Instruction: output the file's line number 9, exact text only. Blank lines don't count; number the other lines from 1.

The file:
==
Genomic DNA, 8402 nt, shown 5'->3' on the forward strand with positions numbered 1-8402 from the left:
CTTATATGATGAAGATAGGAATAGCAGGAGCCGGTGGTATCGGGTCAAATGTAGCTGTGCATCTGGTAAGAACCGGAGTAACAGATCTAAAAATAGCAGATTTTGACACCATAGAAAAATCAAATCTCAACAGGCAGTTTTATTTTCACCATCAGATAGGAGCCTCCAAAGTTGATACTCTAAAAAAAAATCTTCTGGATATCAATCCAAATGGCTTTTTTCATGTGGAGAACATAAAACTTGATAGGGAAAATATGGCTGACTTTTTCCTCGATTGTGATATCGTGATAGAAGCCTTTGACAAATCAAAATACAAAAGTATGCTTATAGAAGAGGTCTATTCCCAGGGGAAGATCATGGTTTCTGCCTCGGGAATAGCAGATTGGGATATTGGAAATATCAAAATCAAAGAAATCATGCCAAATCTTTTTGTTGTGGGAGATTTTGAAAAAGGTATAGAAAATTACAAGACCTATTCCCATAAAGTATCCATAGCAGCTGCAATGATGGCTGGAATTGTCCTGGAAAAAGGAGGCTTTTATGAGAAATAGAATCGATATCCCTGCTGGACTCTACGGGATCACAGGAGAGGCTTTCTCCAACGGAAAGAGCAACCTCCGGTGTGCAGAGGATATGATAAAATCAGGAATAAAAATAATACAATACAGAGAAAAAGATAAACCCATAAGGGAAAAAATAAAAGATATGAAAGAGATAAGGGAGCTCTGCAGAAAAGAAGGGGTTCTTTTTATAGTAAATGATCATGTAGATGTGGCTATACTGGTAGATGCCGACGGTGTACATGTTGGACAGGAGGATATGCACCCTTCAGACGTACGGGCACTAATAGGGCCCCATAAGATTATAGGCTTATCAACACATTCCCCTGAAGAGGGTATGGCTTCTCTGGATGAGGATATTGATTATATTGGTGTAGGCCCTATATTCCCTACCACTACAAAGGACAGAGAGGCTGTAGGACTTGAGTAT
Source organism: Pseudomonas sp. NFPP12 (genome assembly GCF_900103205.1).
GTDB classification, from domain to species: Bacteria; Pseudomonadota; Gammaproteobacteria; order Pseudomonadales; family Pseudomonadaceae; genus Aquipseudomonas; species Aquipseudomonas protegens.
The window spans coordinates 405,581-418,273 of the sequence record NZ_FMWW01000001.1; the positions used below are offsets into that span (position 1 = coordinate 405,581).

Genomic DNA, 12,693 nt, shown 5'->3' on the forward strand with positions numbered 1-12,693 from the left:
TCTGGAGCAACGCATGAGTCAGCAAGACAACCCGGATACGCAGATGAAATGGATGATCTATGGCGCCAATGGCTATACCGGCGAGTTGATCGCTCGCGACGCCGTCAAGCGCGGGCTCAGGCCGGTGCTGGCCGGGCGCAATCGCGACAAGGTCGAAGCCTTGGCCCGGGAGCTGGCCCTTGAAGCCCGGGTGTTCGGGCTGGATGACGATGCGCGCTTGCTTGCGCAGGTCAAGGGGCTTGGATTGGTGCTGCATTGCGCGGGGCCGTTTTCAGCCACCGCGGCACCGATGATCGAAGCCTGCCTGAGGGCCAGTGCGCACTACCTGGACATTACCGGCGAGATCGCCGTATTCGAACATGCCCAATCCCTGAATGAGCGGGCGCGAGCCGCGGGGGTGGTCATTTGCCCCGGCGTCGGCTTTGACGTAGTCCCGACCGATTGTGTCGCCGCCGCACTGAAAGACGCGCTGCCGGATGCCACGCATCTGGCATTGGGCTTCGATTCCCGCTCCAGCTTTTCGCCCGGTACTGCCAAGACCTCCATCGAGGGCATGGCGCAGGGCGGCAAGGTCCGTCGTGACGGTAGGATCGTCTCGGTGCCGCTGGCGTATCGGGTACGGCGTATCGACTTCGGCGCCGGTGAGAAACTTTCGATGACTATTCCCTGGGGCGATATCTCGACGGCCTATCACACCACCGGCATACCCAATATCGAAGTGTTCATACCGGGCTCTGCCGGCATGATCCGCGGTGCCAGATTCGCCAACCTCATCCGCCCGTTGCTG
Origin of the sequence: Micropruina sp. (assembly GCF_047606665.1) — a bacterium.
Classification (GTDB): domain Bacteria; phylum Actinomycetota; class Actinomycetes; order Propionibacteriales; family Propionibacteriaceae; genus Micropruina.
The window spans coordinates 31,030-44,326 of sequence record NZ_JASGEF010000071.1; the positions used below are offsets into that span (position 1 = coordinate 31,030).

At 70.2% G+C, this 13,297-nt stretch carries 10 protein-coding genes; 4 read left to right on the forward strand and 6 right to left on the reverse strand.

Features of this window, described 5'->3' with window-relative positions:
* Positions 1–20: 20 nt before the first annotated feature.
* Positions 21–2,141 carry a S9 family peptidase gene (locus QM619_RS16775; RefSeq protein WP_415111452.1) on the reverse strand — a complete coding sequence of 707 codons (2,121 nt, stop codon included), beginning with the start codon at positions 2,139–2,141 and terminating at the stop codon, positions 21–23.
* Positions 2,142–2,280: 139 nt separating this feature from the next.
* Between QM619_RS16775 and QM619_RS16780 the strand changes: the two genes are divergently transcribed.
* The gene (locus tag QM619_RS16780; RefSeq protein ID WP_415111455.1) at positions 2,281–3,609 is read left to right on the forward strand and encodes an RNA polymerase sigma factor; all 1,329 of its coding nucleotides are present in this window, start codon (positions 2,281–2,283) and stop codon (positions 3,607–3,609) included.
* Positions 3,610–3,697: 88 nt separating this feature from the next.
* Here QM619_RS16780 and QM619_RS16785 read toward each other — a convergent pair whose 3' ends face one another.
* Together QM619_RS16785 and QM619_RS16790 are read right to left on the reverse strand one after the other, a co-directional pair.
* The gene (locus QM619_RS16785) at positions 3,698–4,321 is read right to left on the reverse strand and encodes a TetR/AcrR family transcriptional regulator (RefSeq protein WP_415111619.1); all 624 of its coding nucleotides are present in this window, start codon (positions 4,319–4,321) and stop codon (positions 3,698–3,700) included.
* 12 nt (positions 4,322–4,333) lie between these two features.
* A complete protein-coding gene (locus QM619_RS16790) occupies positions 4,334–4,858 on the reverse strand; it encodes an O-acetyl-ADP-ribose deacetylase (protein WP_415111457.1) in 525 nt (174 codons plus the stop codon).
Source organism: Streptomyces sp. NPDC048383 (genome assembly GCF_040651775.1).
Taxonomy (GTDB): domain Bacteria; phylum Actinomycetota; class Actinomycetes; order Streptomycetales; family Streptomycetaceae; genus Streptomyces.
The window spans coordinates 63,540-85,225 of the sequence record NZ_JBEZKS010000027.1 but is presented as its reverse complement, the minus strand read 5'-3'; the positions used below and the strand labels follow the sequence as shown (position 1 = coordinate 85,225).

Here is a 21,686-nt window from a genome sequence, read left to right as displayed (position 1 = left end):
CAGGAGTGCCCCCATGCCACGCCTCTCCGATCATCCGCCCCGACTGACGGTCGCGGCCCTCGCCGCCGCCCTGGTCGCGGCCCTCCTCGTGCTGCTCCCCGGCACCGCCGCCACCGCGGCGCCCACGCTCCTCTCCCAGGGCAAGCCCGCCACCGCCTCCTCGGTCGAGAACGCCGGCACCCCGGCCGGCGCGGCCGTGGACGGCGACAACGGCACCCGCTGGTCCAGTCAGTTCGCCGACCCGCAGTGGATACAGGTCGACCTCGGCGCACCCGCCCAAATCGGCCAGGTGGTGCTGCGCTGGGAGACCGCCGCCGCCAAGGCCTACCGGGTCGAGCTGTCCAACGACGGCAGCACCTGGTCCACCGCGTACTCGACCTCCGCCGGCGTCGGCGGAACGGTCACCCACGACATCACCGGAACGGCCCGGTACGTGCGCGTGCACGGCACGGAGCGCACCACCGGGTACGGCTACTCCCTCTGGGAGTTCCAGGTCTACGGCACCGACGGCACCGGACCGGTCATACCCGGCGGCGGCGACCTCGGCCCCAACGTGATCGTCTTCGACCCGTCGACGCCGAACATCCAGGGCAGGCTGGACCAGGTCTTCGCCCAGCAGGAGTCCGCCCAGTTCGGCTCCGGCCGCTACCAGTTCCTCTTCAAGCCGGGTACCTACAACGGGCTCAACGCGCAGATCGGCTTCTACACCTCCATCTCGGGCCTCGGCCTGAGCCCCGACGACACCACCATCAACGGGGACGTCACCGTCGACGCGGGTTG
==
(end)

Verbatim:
Classification (GTDB): domain Bacteria; phylum Actinomycetota; class Actinomycetes; order Propionibacteriales; family Propionibacteriaceae; genus Micropruina.